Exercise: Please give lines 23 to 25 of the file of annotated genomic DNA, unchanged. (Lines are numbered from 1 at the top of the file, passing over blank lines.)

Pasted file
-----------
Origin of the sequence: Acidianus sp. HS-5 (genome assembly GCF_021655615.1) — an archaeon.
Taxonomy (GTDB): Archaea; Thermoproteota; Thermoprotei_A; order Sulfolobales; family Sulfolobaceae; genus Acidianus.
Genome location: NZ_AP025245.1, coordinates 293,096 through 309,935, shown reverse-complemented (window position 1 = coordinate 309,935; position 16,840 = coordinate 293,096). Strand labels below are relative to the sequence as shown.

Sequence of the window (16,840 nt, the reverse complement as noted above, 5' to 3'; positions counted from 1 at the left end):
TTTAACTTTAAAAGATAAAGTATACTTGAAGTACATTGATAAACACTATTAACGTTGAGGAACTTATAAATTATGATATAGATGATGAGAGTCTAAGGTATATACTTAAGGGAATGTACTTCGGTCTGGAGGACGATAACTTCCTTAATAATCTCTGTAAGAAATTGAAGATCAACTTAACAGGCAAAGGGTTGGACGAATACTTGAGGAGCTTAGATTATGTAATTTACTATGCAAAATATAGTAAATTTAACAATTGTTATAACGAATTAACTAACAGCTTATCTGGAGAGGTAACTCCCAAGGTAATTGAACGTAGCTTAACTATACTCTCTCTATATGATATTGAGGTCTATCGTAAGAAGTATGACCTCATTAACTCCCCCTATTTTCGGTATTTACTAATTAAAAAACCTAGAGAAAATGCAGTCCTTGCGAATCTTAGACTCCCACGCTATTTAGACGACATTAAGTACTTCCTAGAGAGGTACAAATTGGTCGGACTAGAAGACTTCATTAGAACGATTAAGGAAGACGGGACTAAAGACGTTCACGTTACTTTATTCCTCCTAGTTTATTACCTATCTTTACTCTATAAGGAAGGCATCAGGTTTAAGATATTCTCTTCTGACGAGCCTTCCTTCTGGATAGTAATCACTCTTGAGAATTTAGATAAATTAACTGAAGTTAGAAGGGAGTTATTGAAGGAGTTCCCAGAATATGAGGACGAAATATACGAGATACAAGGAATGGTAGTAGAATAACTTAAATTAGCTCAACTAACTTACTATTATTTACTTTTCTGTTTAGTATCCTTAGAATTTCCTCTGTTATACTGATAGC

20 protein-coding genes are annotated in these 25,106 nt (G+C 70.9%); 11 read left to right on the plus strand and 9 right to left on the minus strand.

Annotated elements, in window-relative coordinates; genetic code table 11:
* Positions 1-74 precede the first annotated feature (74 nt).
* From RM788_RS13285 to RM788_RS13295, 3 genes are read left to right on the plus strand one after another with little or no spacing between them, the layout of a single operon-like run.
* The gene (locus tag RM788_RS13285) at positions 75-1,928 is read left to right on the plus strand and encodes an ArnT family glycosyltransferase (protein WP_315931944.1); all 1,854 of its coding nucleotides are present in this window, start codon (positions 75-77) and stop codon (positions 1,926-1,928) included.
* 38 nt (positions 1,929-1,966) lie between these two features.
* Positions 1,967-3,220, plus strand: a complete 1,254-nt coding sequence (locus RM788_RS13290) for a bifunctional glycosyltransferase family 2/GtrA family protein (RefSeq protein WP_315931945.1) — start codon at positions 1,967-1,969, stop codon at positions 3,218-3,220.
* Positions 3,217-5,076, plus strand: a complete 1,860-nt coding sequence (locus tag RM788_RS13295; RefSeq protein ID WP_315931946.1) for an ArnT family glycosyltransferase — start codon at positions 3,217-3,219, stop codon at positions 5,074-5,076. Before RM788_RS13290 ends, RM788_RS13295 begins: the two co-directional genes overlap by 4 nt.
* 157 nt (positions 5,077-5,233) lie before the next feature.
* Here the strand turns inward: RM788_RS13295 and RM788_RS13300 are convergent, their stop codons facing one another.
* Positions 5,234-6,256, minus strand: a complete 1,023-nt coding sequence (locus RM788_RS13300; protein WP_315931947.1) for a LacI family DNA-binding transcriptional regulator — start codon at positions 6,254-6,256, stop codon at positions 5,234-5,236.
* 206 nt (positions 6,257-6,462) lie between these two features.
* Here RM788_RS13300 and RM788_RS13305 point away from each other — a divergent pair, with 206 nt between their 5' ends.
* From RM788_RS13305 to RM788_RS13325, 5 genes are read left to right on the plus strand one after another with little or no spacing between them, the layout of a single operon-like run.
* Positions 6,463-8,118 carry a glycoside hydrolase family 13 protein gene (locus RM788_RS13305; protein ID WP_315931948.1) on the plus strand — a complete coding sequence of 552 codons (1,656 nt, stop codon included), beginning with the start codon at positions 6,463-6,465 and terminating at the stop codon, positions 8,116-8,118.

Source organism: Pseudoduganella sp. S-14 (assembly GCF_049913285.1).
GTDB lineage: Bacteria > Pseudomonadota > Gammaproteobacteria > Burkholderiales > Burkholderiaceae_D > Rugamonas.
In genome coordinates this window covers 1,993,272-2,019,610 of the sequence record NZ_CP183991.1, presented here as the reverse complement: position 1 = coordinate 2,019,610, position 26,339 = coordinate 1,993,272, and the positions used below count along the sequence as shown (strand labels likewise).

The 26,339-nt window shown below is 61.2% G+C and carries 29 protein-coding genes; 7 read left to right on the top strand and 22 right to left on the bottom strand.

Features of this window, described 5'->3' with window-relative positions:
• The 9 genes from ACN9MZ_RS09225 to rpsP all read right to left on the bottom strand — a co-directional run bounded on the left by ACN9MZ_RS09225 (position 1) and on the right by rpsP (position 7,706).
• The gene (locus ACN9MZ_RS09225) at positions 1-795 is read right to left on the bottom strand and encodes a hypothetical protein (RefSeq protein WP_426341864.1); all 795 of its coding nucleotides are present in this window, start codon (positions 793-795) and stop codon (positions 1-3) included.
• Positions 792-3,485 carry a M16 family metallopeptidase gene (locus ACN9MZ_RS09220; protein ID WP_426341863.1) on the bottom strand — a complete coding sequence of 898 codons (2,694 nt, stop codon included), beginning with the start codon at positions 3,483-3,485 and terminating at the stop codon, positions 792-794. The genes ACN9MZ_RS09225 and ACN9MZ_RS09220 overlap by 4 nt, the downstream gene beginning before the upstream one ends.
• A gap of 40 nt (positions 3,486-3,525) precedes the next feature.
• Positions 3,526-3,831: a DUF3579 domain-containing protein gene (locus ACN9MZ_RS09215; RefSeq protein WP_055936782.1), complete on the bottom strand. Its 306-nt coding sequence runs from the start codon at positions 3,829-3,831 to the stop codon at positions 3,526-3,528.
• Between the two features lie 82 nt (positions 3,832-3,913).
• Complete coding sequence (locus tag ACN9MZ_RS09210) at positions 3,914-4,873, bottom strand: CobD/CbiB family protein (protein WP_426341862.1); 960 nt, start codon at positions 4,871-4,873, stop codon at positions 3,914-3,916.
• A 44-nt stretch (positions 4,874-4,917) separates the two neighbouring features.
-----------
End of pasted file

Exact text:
In genome coordinates this window covers 1,993,272-2,019,610 of the sequence record NZ_CP183991.1, presented here as the reverse complement: position 1 = coordinate 2,019,610, position 26,339 = coordinate 1,993,272, and the positions used below count along the sequence as shown (strand labels likewise).

The 26,339-nt window shown below is 61.2% G+C and carries 29 protein-coding genes; 7 read left to right on the top strand and 22 right to left on the bottom strand.

Features of this window, described 5'->3' with window-relative positions: